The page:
I found this particular thread very interesting and there are still some very useful pointers I intend to take from it. The thread has, however, now ended; simply because of the posts of jophil28 and (to a lessor extent) your apparently amused reaction to them.
FTR, though I have voiced pro/con opinion of this thread, I have found nothing, as poster or mod, in Dave's posts that would threaten/harm it. Also, please keep in mind that the forum is for discussing opinions of dance. A post such as yours should have been a PM to Dave Bailey, and not voiced on the boards.
 
I no longer want anything to do with this thread and, given by the sudden drop off in posts, neither does anyone else.
To be honest, I think a lot of that is simply that the discussion had run its course. If there are any other points you want to raise, I'm sure I, David Bailey and others are happy to respond.

To have any meaningful and interesting discussion, there needs to be a level of trust with the participants. That trust has now been broken.
Although I think you have a point here, the solution is surely to ignore the participants you feel you can no longer trust. Ignoring the entire thread seems like a textbook example of throwing the baby out with the bathwater.

We could accept that this forum should just be a silly, uninformed series of rants and jokes. There is certainly a place for these. Until now however I didn't think this was it.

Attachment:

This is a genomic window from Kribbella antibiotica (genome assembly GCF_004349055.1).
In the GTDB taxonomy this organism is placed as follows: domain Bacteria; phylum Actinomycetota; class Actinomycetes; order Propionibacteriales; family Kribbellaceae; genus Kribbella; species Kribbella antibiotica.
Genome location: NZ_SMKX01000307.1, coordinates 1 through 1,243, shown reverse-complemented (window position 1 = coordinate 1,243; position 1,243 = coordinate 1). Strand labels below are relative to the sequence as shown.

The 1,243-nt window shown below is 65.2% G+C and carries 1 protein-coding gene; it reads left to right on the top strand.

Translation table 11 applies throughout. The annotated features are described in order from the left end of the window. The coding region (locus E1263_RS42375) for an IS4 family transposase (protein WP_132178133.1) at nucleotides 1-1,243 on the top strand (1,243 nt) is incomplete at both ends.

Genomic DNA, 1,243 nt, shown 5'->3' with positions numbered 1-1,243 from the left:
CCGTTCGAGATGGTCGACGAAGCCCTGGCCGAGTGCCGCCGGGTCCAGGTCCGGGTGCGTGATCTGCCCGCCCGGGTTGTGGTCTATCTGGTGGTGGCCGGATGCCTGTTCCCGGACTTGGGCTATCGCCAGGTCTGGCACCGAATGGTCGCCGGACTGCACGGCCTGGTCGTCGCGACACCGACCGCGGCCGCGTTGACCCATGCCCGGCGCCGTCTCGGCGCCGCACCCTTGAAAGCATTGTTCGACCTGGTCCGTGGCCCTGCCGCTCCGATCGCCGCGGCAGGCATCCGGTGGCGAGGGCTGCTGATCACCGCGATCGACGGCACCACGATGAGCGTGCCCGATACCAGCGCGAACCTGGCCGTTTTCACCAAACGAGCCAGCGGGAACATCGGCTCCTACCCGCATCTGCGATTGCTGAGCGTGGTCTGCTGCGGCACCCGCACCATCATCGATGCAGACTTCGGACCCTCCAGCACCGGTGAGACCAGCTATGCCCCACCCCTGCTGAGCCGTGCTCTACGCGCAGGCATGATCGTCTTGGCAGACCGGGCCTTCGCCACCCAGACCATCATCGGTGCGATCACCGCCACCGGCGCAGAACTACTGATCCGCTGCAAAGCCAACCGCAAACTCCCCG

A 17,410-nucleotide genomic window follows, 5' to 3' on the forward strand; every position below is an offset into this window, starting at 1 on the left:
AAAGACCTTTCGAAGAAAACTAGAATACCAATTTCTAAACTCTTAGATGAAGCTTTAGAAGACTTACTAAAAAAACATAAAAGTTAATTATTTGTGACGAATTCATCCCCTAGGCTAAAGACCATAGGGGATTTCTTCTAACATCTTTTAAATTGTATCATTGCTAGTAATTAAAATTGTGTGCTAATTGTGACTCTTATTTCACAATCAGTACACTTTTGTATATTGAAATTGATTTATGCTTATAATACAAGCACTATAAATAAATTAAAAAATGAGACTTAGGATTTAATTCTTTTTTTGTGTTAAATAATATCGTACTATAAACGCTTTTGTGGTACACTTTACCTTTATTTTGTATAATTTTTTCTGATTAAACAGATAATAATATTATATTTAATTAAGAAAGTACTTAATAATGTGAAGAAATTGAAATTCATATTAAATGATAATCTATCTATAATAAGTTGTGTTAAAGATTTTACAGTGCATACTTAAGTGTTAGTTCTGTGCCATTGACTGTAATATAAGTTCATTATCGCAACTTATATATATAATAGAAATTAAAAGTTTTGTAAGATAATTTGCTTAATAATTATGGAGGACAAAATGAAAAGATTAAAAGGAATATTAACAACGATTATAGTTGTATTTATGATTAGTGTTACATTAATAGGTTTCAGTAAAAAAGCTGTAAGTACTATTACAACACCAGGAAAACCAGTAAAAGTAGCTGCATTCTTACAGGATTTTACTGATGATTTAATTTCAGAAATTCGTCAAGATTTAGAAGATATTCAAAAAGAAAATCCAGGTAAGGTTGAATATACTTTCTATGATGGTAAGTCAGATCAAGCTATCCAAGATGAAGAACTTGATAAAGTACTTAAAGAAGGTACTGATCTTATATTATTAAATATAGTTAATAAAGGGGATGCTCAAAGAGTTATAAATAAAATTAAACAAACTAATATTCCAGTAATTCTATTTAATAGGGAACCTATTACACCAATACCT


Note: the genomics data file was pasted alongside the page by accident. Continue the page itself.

If you didn't know, until recently David Bailey was a moderator on a dance himself, and (ironically) was generally the one working hardest to keep discussions on the straight and narrow. Even so, you can't take things too seriously. Sometimes the most effective response to trolls is to roll your eyes and laugh at them.

(It's perhaps also worth saying that David and I have a fair amount of 'shared' experience of Ceroc discussions - people like jophil28 are not exactly unknown to us).
 
FTR, though I have voiced pro/con opinion of this thread, I have found nothing, as poster or mod, in Dave's posts that would threaten/harm it. Also, please keep in mind that the forum is for discussing opinions of dance. A post such as yours should have been a PM to Dave Bailey, and not voiced on the boards.
I don't think you understand the point at all.

I waste far too much time on silly discussions with stupid people as it is.

Good bye and thanks for the fun while it lasted.
 
I have not read all 26 pages of this thread, but I have skimmed all of them and read most of the posts in the first few pages.

I am in Australia (Sydney). I don't know what Ceroc teaching is like elsewhere in the world.

For me, the big advantage of Ceroc is that classes and social occur together, and everyone is encouraged to dance with everyone else.
I pay my $15 and get a beginner class, 30 min social dancing, an intermediate class (or more personalised beginner class), and 45 min social dancing, with everybody encouraged to dance with every one else, regardless of skill.